A leading member of the women’s group of the Rumbek State legislature in southern Sudan says there was a large turnout of women during Sudan’s general elections.
Adak Costa Mapuor said it demonstrates their commitment towards entrenching democratic reforms. She said a constitutional provision that reserves 25% of all political positions for women is a significant boost to women’s participation in making public policy.
“In a general sense,” she said, “women always have a role in everything to do with development. In (reconstruction) of the south Sudan, I’m sure women will play a bigger role by creating stability and peace among the community because they are always peace ambassadors.”
Some womens groups complain that despite the constitutional provision reserving a quarter of all government positions for women, only about five percent now hold cabinet positions in the Government of Southern Sudan lead by President Salva Kiir.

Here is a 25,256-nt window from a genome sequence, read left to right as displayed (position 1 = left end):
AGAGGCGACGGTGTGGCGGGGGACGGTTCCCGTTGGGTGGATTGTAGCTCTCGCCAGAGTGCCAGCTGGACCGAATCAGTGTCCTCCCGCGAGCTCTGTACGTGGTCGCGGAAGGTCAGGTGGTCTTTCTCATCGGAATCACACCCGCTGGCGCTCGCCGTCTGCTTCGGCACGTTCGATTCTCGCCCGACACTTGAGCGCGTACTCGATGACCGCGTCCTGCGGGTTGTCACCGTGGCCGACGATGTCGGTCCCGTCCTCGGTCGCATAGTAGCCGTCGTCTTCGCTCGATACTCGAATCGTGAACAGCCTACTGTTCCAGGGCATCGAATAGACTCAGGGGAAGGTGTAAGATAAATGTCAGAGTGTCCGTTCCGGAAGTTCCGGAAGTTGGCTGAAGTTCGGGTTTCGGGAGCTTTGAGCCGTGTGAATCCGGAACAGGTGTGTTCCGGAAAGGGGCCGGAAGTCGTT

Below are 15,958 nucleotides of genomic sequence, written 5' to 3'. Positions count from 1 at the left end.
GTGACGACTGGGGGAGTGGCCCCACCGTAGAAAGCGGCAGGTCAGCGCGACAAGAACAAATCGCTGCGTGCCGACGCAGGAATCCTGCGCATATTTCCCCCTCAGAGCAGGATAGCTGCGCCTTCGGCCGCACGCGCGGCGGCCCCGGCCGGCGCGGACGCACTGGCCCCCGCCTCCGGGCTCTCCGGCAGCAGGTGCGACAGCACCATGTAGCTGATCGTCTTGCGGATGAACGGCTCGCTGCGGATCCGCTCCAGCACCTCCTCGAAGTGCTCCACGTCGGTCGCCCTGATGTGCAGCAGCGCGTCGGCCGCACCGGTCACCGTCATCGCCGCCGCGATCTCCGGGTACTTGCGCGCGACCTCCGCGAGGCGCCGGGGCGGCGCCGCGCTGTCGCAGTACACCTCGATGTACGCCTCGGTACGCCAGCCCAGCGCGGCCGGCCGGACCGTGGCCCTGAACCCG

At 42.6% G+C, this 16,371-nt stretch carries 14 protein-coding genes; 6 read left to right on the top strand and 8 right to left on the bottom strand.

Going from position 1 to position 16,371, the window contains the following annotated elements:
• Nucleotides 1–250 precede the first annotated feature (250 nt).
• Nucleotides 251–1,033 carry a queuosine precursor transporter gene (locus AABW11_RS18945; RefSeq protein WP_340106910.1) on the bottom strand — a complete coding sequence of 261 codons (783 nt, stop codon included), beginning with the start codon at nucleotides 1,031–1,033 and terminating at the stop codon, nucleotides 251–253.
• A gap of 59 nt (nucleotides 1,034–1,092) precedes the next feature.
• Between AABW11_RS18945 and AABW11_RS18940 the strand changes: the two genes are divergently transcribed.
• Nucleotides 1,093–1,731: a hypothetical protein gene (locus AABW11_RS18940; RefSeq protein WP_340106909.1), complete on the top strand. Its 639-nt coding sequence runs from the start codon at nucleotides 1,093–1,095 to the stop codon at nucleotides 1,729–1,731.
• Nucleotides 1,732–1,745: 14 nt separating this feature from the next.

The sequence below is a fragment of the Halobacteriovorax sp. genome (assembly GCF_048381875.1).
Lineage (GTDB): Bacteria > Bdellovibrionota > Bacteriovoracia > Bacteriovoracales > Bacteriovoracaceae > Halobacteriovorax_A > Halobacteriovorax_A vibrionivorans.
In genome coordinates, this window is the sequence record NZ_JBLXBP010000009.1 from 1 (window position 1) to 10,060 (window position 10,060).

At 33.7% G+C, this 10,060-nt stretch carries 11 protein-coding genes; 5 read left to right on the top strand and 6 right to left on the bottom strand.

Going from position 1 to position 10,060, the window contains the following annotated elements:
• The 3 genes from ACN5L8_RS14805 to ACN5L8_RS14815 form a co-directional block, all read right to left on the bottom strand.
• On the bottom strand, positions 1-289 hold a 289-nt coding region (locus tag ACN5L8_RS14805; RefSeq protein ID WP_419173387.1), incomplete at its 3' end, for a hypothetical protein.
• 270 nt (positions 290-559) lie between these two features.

President Kiir has often pledged his commitment to “fully” empower women. He recently vowed to support efforts toward ensuring women make a meaningful contribution to national development.
Legislator Mapuor said leaders can help encourage women’s influence and participation in government.
“This thing depends on the policies and whoever is going to rule south Sudan,” Mapuor said.
At a 2007 conference organized by the United Nations Development Program, the southern Sudanese legislator said women were adversely affected by the country’s civil war and help is needed to ensure their fundamental rights.
Mapuor said women need more than legal guarantees.
“It depends on the nature of politics because the law is there but … to put it into implementation is another matter,” Mapuor said.
She said there is an ongoing awareness and education programs to encourage women participation in politics.